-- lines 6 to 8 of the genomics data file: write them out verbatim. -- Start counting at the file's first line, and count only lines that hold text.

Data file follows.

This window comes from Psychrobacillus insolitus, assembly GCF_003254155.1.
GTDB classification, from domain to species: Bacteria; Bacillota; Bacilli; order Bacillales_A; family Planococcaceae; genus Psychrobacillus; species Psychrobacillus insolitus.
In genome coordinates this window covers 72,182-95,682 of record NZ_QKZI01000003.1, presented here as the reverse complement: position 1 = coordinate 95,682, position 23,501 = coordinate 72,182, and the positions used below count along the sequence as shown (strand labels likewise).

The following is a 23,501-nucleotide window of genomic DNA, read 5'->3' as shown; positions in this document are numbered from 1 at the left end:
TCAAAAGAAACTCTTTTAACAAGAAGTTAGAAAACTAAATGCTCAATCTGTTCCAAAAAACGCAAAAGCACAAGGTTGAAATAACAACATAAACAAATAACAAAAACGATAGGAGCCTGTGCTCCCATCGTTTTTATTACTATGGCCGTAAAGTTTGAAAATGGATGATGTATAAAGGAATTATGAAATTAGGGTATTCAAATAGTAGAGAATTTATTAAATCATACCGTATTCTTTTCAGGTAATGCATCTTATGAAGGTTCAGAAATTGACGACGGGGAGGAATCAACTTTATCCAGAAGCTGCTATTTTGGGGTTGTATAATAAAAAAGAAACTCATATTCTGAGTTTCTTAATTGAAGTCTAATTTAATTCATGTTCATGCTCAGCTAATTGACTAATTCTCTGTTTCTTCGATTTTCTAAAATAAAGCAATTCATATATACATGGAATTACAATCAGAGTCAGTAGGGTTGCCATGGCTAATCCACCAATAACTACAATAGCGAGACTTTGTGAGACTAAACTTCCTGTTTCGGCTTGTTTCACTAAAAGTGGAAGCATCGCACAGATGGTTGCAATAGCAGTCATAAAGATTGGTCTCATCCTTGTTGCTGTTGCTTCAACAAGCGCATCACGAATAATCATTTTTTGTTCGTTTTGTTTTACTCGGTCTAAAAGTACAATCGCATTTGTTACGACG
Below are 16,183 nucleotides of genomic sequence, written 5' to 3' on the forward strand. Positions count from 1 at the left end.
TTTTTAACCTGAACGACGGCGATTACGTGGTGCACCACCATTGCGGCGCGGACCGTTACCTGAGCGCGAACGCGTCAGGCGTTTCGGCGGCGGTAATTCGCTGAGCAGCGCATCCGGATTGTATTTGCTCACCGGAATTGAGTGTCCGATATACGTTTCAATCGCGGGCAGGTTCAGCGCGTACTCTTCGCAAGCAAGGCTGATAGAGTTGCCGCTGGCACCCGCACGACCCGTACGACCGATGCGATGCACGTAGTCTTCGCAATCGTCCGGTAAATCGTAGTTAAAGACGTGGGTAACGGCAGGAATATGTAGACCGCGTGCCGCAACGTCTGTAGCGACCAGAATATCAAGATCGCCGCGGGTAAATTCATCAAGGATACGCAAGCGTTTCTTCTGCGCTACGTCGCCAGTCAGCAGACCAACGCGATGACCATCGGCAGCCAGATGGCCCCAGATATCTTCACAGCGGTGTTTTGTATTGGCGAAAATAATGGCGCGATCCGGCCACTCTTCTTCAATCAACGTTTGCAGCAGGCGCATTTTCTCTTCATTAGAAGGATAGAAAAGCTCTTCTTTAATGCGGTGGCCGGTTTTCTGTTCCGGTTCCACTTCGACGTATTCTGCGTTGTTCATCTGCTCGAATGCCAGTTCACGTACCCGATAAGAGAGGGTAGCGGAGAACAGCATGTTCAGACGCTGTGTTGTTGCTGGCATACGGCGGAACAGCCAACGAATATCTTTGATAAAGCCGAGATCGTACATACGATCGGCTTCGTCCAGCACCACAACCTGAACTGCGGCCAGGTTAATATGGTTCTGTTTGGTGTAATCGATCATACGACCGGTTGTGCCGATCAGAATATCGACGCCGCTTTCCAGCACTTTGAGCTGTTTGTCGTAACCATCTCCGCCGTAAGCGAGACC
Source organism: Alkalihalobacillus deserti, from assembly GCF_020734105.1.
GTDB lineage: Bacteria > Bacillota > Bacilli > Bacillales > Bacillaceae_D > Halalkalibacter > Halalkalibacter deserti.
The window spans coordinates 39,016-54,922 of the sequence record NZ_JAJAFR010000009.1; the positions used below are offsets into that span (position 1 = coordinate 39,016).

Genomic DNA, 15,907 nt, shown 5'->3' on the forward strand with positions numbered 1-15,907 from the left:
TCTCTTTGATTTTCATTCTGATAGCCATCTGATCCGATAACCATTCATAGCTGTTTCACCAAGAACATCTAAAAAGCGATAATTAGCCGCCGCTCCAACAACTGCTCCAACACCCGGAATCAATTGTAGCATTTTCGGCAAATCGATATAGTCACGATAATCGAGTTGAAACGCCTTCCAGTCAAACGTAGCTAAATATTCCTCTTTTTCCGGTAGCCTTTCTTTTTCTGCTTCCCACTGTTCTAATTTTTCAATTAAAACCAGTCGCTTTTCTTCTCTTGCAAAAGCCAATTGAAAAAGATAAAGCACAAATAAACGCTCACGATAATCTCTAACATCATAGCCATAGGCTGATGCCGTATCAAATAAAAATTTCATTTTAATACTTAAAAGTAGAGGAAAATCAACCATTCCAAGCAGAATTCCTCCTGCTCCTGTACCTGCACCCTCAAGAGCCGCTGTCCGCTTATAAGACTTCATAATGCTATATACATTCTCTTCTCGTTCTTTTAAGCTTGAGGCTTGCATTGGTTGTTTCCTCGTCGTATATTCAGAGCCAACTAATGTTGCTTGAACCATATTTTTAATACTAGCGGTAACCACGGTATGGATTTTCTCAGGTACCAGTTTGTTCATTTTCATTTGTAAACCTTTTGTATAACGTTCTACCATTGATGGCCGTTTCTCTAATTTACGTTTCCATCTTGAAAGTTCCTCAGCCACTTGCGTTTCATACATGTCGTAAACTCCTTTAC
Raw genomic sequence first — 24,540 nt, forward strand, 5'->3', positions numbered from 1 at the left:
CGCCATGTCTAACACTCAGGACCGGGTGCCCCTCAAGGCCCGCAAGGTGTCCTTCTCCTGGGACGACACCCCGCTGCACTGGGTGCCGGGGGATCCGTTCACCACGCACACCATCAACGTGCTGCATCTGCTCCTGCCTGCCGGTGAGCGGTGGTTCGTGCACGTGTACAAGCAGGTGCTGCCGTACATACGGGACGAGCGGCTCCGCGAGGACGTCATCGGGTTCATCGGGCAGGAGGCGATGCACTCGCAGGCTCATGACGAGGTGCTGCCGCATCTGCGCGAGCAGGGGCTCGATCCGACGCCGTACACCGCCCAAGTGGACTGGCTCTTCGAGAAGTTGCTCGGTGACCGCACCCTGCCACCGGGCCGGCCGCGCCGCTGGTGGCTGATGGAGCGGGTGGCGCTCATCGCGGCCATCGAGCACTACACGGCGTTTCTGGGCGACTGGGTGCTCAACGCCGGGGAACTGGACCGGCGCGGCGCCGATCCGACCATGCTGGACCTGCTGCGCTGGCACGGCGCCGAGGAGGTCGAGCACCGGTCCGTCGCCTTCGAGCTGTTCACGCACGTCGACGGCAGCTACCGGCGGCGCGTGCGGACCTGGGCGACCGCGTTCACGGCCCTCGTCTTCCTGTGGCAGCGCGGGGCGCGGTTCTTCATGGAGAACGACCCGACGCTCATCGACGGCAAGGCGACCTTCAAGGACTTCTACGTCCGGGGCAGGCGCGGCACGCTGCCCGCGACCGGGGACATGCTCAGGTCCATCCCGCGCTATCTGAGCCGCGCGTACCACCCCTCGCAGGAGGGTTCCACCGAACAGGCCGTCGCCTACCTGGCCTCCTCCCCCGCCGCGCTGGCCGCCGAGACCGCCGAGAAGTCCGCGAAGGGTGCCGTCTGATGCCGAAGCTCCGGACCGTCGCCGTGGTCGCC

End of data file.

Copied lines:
Below are 16,183 nucleotides of genomic sequence, written 5' to 3' on the forward strand. Positions count from 1 at the left end.
TTTTTAACCTGAACGACGGCGATTACGTGGTGCACCACCATTGCGGCGCGGACCGTTACCTGAGCGCGAACGCGTCAGGCGTTTCGGCGGCGGTAATTCGCTGAGCAGCGCATCCGGATTGTATTTGCTCACCGGAATTGAGTGTCCGATATACGTTTCAATCGCGGGCAGGTTCAGCGCGTACTCTTCGCAAGCAAGGCTGATAGAGTTGCCGCTGGCACCCGCACGACCCGTACGACCGATGCGATGCACGTAGTCTTCGCAATCGTCCGGTAAATCGTAGTTAAAGACGTGGGTAACGGCAGGAATATGTAGACCGCGTGCCGCAACGTCTGTAGCGACCAGAATATCAAGATCGCCGCGGGTAAATTCATCAAGGATACGCAAGCGTTTCTTCTGCGCTACGTCGCCAGTCAGCAGACCAACGCGATGACCATCGGCAGCCAGATGGCCCCAGATATCTTCACAGCGGTGTTTTGTATTGGCGAAAATAATGGCGCGATCCGGCCACTCTTCTTCAATCAACGTTTGCAGCAGGCGCATTTTCTCTTCATTAGAAGGATAGAAAAGCTCTTCTTTAATGCGGTGGCCGGTTTTCTGTTCCGGTTCCACTTCGACGTATTCTGCGTTGTTCATCTGCTCGAATGCCAGTTCACGTACCCGATAAGAGAGGGTAGCGGAGAACAGCATGTTCAGACGCTGTGTTGTTGCTGGCATACGGCGGAACAGCCAACGAATATCTTTGATAAAGCCGAGATCGTACATACGATCGGCTTCGTCCAGCACCACAACCTGAACTGCGGCCAGGTTAATATGGTTCTGTTTGGTGTAATCGATCATACGACCGGTTGTGCCGATCAGAATATCGACGCCGCTTTCCAGCACTTTGAGCTGTTTGTCGTAACCATCTCCGCCGTAAGCGAGACC
Source organism: Alkalihalobacillus deserti, from assembly GCF_020734105.1.